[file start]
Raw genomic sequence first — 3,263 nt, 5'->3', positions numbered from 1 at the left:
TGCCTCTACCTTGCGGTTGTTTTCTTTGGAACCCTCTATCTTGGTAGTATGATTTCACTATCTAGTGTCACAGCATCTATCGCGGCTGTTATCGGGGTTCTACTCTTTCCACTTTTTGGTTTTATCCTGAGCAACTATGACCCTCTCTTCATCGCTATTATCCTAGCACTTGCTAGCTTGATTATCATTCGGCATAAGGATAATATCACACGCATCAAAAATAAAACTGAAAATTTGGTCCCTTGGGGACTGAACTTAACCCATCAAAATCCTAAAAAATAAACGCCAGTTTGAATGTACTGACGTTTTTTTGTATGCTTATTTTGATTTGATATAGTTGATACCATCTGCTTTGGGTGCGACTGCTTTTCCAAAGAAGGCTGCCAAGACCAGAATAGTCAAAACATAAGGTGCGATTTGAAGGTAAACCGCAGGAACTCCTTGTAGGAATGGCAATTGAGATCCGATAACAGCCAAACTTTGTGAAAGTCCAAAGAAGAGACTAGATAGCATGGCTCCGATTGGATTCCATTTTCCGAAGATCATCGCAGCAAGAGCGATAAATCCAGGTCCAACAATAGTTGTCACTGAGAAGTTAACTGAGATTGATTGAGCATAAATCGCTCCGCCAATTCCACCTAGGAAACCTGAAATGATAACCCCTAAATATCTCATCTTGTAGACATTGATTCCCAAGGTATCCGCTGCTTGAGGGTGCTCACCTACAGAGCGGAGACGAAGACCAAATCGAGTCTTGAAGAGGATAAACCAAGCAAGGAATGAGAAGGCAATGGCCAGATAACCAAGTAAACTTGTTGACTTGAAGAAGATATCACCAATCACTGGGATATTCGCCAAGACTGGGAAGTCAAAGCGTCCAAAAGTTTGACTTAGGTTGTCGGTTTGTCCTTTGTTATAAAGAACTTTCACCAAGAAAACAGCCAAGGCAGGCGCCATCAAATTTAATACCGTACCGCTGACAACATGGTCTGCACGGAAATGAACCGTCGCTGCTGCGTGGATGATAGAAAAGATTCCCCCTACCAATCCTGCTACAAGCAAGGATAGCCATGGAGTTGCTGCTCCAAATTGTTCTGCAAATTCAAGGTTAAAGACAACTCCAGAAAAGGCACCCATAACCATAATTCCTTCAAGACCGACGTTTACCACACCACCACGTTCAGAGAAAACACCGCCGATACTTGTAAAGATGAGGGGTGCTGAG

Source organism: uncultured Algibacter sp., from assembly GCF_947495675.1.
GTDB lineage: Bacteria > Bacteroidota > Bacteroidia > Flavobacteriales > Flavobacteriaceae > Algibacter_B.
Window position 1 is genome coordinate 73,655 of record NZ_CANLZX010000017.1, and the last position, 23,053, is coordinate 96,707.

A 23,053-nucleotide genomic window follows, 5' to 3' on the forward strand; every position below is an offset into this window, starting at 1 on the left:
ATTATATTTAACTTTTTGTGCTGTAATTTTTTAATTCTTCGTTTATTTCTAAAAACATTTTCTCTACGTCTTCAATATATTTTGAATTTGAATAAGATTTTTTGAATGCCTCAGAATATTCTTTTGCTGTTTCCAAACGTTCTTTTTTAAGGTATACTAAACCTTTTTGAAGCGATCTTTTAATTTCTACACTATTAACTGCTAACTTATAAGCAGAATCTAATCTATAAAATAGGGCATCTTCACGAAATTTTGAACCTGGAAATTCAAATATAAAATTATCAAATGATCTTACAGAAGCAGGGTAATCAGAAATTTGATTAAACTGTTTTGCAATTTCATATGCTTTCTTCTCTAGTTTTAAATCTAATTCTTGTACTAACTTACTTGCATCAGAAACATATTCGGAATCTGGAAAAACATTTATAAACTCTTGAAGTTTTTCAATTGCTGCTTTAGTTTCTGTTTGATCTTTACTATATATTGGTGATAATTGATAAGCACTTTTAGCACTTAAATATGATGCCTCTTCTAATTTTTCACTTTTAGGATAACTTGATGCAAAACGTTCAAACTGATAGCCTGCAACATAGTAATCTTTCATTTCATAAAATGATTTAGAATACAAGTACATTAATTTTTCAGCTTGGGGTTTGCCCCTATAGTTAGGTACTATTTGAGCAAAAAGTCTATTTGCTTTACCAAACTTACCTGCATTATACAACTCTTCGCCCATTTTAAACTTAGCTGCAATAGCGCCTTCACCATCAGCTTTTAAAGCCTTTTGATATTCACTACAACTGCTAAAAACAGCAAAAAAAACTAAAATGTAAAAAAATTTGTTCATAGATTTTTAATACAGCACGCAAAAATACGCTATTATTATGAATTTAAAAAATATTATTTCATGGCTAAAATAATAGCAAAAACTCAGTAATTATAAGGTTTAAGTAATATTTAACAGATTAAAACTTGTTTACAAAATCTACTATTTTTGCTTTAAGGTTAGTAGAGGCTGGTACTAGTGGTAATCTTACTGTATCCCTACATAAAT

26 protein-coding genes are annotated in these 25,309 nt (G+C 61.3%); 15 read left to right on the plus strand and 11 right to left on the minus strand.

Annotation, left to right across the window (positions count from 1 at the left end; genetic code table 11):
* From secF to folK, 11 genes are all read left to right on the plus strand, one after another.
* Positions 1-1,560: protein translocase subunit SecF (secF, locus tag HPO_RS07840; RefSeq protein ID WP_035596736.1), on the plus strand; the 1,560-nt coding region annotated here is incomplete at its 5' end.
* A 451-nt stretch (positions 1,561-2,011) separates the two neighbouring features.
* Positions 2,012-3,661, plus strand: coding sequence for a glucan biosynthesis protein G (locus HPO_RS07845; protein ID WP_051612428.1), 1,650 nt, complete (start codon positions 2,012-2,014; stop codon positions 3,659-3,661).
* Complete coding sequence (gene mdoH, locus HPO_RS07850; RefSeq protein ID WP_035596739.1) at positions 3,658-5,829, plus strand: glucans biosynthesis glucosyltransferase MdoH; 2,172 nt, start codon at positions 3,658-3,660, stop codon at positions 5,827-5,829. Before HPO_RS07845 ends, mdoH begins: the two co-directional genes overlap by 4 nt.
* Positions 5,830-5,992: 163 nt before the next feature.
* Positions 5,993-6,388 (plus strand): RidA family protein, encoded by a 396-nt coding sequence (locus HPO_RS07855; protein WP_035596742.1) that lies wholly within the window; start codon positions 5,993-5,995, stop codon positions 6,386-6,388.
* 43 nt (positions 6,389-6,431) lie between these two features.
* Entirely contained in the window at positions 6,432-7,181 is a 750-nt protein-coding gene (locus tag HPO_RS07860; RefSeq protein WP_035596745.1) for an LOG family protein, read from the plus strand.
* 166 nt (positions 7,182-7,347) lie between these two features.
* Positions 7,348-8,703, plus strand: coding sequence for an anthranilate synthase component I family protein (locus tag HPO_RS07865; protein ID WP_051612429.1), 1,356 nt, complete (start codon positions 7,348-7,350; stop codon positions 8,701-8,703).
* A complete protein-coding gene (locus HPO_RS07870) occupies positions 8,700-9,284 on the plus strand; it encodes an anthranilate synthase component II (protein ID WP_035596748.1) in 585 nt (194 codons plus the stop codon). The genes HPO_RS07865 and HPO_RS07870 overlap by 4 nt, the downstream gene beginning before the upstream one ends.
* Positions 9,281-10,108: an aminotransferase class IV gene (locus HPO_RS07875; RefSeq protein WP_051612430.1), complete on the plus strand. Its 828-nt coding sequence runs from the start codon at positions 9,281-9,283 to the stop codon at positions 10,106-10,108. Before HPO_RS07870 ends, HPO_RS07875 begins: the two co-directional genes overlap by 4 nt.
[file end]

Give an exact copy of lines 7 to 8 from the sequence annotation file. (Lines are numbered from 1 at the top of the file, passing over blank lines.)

ATTATATTTAACTTTTTGTGCTGTAATTTTTTAATTCTTCGTTTATTTCTAAAAACATTTTCTCTACGTCTTCAATATATTTTGAATTTGAATAAGATTTTTTGAATGCCTCAGAATATTCTTTTGCTGTTTCCAAACGTTCTTTTTTAAGGTATACTAAACCTTTTTGAAGCGATCTTTTAATTTCTACACTATTAACTGCTAACTTATAAGCAGAATCTAATCTATAAAATAGGGCATCTTCACGAAATTTTGAACCTGGAAATTCAAATATAAAATTATCAAATGATCTTACAGAAGCAGGGTAATCAGAAATTTGATTAAACTGTTTTGCAATTTCATATGCTTTCTTCTCTAGTTTTAAATCTAATTCTTGTACTAACTTACTTGCATCAGAAACATATTCGGAATCTGGAAAAACATTTATAAACTCTTGAAGTTTTTCAATTGCTGCTTTAGTTTCTGTTTGATCTTTACTATATATTGGTGATAATTGATAAGCACTTTTAGCACTTAAATATGATGCCTCTTCTAATTTTTCACTTTTAGGATAACTTGATGCAAAACGTTCAAACTGATAGCCTGCAACATAGTAATCTTTCATTTCATAAAATGATTTAGAATACAAGTACATTAATTTTTCAGCTTGGGGTTTGCCCCTATAGTTAGGTACTATTTGAGCAAAAAGTCTATTTGCTTTACCAAACTTACCTGCATTATACAACTCTTCGCCCATTTTAAACTTAGCTGCAATAGCGCCTTCACCATCAGCTTTTAAAGCCTTTTGATATTCACTACAACTGCTAAAAACAGCAAAAAAAACTAAAATGTAAAAAAATTTGTTCATAGATTTTTAATACAGCACGCAAAAATACGCTATTATTATGAATTTAAAAAATATTATTTCATGGCTAAAATAATAGCAAAAACTCAGTAATTATAAGGTTTAAGTAATATTTAACAGATTAAAACTTGTTTACAAAATCTACTATTTTTGCTTTAAGGTTAGTAGAGGCTGGTACTAGTGGTAATCTTACTGTATCCCTACATAAAT

26 protein-coding genes are annotated in these 25,309 nt (G+C 61.3%); 15 read left to right on the plus strand and 11 right to left on the minus strand.